“The Taliban stormed an apartment in Kabul, smashing the door in and arresting a woman rights activist and her three sisters, an eyewitness said Thursday. A Taliban statement appeared to blame the incident on a recent women's protest, saying insulting Afghan values will no longer be tolerated. The activist, Tamana Zaryabi Paryani, was among about 25 women who took part in an anti-Taliban protest on Sunday against the compulsory Islamic headscarf, or hijab, for women. A person from the neighborhood who witnessed the arrest said about 10 armed men, claiming to be from the Taliban intelligence department, carried out the raid on Wednesday night. Shortly before she and her sisters were taken away, footage of Paryani was posted on social media, showing her frightened and breathless and screaming for help, saying the Taliban were banging on her door. “Help please, the Taliban have come to our home . . . only my sisters are home,” she is heard saying in the footage. There are other female voices in the background, crying. “I can’t open the door. Please . . . help!” Associated Press footage from the scene on Thursday showed the apartment's front door, made of metal and painted reddish brown, dented and left slightly ajar. The occupants of a neighboring apartment ran inside their home, not wanting to talk to reporters.”
“The director of SITE Intelligence Group said on Thursday that AQAP (Al Qaeda in the Arabian Peninsula) announced the death of a military commander in a U.S. air strike in Yemen. Rita Katz, director of SITE which monitors militants groups online, said the militant group did not mention any date or location for the death of Salih bin Salim bin Ubayd ’Abolan (aka Abu 'Umayr al-Hadhrami) who was also a former associate of Al Qaeda's leader Osama Bin laden. Katz pointed to Twitter reports of a U.S. air strike that killed 3 AQAP militants on Nov. 14.”
“An Islamic State-linked extremist group accused of killing hundreds in northeast Nigeria has released a video purporting to show child soldiers executing two men identified as members of the Nigerian military. The video released by the Islamic State West Africa Province (ISWAP) was published on Tuesday by the SITE Intelligence Group, which monitors jihadi activity. It showed a man in Nigerian army uniform who said he was with the army special forces being shot twice in the head by a boy of about 12. Shortly after, another soldier who said he was captured in April 2021 was shot in the head by one of the three masked fighters behind him. A Nigerian military spokesperson did not immediately respond Thursday to a request for comment on the video, which security analysts told The Associated Press appears to have been shot near the Lake Chad basin, the stronghold of the extremist group. Rita Katz, executive director of SITE Intelligence Group, told AP Thursday that ISIS is now “more desperate than ever to keep its name in the global discussion … given the fact that it no longer has a physical ‘caliphate’ outside of relatively small bases in different countries.” The video, she said, “demonstrates the immense focus ISIS is placing on Africa” and puts a “spotlight on Nigeria as one of its strongholds and projecting itself as an adaptive, enduring force to the world.”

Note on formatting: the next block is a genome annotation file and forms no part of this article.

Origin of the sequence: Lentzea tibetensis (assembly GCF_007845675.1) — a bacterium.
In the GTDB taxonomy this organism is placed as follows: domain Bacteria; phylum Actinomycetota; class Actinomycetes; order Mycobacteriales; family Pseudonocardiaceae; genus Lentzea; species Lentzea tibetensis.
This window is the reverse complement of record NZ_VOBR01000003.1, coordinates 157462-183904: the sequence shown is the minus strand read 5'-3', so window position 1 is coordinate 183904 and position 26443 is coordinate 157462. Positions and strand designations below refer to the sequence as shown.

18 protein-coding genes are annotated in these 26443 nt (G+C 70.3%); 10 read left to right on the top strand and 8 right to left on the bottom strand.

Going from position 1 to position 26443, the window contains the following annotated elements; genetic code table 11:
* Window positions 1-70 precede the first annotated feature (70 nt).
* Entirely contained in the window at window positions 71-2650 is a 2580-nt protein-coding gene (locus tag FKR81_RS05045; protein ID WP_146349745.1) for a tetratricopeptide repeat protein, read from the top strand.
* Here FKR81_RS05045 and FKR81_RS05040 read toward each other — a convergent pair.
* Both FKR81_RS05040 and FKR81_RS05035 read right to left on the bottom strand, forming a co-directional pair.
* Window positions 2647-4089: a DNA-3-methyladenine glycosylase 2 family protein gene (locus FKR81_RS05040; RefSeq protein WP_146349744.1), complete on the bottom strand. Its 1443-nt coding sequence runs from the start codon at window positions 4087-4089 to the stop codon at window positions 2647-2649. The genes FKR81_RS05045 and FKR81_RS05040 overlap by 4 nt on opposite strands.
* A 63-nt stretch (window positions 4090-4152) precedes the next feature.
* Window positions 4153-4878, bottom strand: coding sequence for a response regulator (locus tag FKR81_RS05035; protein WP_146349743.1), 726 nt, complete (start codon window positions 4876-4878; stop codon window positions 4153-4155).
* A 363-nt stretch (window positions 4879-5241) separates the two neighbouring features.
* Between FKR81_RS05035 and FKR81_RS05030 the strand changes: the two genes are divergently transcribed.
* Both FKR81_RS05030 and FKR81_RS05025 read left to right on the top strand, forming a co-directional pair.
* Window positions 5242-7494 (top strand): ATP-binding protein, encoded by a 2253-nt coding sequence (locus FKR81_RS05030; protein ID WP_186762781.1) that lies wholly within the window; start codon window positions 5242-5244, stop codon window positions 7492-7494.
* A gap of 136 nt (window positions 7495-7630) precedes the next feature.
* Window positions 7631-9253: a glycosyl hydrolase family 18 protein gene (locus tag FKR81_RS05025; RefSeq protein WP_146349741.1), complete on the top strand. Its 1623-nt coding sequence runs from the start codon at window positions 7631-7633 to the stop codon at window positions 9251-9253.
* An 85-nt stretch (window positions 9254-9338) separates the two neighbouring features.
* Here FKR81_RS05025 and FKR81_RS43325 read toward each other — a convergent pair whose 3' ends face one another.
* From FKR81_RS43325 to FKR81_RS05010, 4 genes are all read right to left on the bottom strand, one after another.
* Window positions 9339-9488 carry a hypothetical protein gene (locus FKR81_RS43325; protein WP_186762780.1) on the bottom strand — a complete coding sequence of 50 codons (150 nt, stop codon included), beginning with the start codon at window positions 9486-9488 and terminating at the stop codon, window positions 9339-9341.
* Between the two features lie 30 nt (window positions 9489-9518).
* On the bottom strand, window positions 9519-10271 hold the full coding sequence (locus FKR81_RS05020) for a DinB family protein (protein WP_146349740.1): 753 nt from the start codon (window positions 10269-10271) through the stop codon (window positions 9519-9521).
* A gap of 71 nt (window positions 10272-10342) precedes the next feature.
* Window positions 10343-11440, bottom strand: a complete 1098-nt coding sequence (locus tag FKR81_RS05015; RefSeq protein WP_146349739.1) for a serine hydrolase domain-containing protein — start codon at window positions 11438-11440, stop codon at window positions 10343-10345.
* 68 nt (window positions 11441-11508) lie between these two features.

“Last year, the US withdrawal from wars in Somalia and Afghanistan turned attention to other theaters of conflicts around the world to see if they, in turn, would witness similar US regression. Such a scenario poses risks threatening the fall of regimes and the growth of the influence of extremist movements. The withdrawal of US forces from Somalia in early 2021 prompted an escalation of attacks by Al-Shabaab, Al-Qaeda’s branch of in the Horn of Africa. The attacks were met by Somali government forces weakened by inner conflict. In Afghanistan, the picture was clearer and more decisive. Shortly after the US pulled out in August, the Kabul government fell and was replaced by the Taliban. Such a scenario can be repeated in other areas from which the Americans decide to withdraw, especially in the African continent, where many countries are witnessing political conflicts and civil wars. To date, the US remains engaged through its military command in Africa (AFRICOM) as part of Washington’s efforts to counter Al-Qaeda and ISIS in Sahel countries. Americans have also warned Africans of the “risks” of using mercenaries from the Russian Wagner Group, which are now widespread in many African countries, including Mali and Libya.”